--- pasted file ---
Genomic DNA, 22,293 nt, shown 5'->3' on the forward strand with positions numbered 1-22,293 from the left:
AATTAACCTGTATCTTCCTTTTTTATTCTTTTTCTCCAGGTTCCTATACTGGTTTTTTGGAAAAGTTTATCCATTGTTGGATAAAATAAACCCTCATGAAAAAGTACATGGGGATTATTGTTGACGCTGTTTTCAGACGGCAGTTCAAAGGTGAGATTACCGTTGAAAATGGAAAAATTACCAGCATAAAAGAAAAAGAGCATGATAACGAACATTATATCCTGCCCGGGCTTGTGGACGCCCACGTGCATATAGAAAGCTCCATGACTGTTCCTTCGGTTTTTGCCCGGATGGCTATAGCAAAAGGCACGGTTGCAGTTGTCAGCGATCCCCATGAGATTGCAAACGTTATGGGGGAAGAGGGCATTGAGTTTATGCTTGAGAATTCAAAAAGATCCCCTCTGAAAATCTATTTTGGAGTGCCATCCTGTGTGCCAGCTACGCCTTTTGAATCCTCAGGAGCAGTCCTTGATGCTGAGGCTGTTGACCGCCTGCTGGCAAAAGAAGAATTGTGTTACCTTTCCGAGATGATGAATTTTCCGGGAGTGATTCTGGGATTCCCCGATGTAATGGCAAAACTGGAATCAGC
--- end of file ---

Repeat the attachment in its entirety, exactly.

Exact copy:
Genomic DNA, 22,293 nt, shown 5'->3' on the forward strand with positions numbered 1-22,293 from the left:
AATTAACCTGTATCTTCCTTTTTTATTCTTTTTCTCCAGGTTCCTATACTGGTTTTTTGGAAAAGTTTATCCATTGTTGGATAAAATAAACCCTCATGAAAAAGTACATGGGGATTATTGTTGACGCTGTTTTCAGACGGCAGTTCAAAGGTGAGATTACCGTTGAAAATGGAAAAATTACCAGCATAAAAGAAAAAGAGCATGATAACGAACATTATATCCTGCCCGGGCTTGTGGACGCCCACGTGCATATAGAAAGCTCCATGACTGTTCCTTCGGTTTTTGCCCGGATGGCTATAGCAAAAGGCACGGTTGCAGTTGTCAGCGATCCCCATGAGATTGCAAACGTTATGGGGGAAGAGGGCATTGAGTTTATGCTTGAGAATTCAAAAAGATCCCCTCTGAAAATCTATTTTGGAGTGCCATCCTGTGTGCCAGCTACGCCTTTTGAATCCTCAGGAGCAGTCCTTGATGCTGAGGCTGTTGACCGCCTGCTGGCAAAAGAAGAATTGTGTTACCTTTCCGAGATGATGAATTTTCCGGGAGTGATTCTGGGATTCCCCGATGTAATGGCAAAACTGGAATCAGC